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World Rabies Day: Educate..Vaccinate..Eliminate

September 25, 2016
by Ellen F. Houser

September 28, 2016 marks the 10th World Rabies Day. This commemoration was established in 2007 and takes place each year on the anniversary of the death of Louis Pasteur. Pasteur, along with his colleagues, developed the first rabies vaccine in 1885. Until then, almost all cases of rabies were fatal. World Rabies Day promotes education, prevention, and elimination of the disease [wikipedia.org].

Rabies is an acute viral infection affecting the nervous system that is usually transmitted to humans via the saliva of an infected animal through a bite [health.pa.gov]. According to the World Health Organization, rabies causes tens of thousands of human deaths each year, mostly in Africa and Asia. Forty percent of people bitten by suspect rabid animals are children under the age of 15. Worldwide, dogs are the source of the vast majority (99%) of the human rabies deaths every year. In North and South America, bats are the source of most rabies deaths among people [who.int]. Animals known to carry rabies

The American Veterinary Medical Association (AVMA) reported that since 1960, many more animal rabies cases in the United States involved wildlife (93%) than domestic animals (7%). The most recent AVMA rabies summary statistics reveal that in 2014, there were 6,033 rabid animals documented in the U.S. The most commonly infected wildlife were, in order: raccoons, bats, skunks, and foxes. AVMA also said that more than half of all rabid domestic animals reported in 2014 were found in five states: New York, Oklahoma, Pennsylvania, Texas, and Virginia [avma.org].

The Pennsylvania Department of Health maintains monthly and yearly tallies of animal rabies cases reported. The number often peaks in August of each year.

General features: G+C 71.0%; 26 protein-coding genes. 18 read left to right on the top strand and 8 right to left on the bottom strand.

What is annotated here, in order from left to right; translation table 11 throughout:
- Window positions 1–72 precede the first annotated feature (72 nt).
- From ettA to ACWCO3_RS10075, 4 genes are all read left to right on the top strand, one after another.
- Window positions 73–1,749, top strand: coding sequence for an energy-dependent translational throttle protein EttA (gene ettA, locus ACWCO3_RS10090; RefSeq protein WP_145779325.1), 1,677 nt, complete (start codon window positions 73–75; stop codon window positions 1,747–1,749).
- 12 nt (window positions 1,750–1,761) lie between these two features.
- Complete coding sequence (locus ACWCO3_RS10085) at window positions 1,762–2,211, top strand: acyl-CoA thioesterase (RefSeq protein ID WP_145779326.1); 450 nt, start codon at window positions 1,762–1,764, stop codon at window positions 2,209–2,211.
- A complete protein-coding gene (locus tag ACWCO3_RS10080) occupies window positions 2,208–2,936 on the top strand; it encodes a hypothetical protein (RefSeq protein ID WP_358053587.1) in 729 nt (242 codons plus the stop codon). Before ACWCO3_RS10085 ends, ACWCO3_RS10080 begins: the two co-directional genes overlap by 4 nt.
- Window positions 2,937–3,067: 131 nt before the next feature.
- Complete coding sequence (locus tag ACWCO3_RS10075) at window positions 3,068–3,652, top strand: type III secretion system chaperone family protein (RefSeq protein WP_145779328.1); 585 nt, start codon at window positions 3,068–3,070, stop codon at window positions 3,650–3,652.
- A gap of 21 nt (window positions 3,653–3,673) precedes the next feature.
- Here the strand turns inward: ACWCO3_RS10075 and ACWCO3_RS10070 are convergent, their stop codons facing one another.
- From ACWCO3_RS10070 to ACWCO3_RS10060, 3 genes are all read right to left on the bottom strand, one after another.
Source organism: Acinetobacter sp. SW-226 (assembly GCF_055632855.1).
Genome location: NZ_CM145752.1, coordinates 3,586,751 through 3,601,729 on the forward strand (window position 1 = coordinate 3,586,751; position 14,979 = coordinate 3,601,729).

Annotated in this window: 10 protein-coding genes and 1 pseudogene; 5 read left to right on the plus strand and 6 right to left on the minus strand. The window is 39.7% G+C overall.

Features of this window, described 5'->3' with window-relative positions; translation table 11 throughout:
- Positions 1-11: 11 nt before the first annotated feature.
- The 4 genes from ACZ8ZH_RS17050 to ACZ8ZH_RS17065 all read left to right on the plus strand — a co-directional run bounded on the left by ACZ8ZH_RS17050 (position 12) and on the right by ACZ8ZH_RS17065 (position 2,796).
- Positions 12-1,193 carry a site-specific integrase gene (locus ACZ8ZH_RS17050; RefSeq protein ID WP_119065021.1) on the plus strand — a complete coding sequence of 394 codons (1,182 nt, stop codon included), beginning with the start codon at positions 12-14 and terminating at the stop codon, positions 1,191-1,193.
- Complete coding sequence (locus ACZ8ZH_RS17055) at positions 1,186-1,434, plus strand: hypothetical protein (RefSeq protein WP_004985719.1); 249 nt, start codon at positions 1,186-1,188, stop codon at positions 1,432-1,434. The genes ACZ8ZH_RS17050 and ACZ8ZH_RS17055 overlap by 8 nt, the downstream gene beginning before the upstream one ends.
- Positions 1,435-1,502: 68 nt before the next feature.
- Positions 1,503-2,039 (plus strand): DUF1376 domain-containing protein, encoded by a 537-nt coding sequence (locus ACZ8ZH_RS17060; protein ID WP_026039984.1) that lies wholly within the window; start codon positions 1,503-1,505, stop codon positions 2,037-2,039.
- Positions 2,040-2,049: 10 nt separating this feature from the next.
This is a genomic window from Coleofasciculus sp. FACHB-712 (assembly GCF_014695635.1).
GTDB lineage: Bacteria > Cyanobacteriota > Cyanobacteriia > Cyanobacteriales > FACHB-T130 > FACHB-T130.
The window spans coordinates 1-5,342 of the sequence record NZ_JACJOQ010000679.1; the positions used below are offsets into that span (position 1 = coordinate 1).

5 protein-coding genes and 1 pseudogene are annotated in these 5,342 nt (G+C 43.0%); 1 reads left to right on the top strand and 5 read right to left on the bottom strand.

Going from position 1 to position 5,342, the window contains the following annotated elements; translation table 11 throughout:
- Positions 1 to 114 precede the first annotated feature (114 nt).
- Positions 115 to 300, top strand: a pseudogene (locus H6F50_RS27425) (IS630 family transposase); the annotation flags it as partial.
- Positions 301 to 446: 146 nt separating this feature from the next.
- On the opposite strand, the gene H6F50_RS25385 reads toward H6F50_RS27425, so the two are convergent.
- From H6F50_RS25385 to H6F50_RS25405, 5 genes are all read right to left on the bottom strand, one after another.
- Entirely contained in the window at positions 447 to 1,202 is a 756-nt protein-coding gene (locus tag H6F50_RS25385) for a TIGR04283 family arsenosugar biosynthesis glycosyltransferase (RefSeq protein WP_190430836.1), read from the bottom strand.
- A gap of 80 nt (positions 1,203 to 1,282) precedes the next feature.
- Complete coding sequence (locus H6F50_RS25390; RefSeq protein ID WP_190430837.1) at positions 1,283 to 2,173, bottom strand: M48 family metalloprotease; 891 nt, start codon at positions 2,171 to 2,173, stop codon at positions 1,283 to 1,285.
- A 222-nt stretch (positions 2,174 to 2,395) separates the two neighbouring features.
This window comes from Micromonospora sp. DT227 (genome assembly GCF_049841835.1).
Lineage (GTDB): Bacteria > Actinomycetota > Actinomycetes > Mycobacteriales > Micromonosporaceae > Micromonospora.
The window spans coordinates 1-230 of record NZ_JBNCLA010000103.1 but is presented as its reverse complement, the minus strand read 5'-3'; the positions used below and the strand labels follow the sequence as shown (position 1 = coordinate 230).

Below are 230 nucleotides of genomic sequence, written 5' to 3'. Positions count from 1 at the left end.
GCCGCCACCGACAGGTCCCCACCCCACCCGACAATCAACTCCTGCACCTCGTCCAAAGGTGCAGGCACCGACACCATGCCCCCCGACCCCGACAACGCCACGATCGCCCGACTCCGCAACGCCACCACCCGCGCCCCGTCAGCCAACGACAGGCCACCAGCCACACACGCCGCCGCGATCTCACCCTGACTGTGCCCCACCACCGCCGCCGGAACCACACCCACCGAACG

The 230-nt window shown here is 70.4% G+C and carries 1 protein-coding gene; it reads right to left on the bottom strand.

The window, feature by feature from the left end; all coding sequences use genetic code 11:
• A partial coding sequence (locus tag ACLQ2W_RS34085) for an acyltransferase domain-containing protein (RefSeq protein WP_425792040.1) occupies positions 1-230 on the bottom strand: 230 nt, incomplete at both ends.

Dogs and cats are natural hunters and can be exposed to rabies through a bite or scratch from an infected animal. Pet owners can help control rabies by following common-sense guidelines like keeping immunizations current and using a leash when in public. Even indoor-only cats must be vaccinated against rabies, because they can easily slip outside through an open door. Moreover, bats are able to squeeze into buildings through narrow slits and cracks. Bats usually prefer an accessible outdoor roost, so providing a bat box in early summer can keep them from trying to move into your home and can also cut down on insect pests. Bat proofing should be done between November and March [batmanagement.com].

The Pennsylvania rabies law stipulates that “Every person living in the Commonwealth of Pennsylvania, who owns or keeps a dog or cat over 3 months of age, must have the dog or cat vaccinated against rabies.” Owners of non-vaccinated pets may be fined up to $300 plus court costs [animallaw.info/statute/pa-rabies].

Centre County PAWS provides valuable preventive care and treatment for dogs and cats prior to adoption. In addition to being spayed or neutered, each dog or cat is vaccinated against rabies and other diseases as appropriate.

Remember, though, that one shot is not enough. Rabies and other vaccinations must be kept up to date, so talk to your veterinarian about when your pets need rabies booster shots and other inoculations. Protect your family, yourself, your companion animals, and your community by keeping your pets’ immunizations current.




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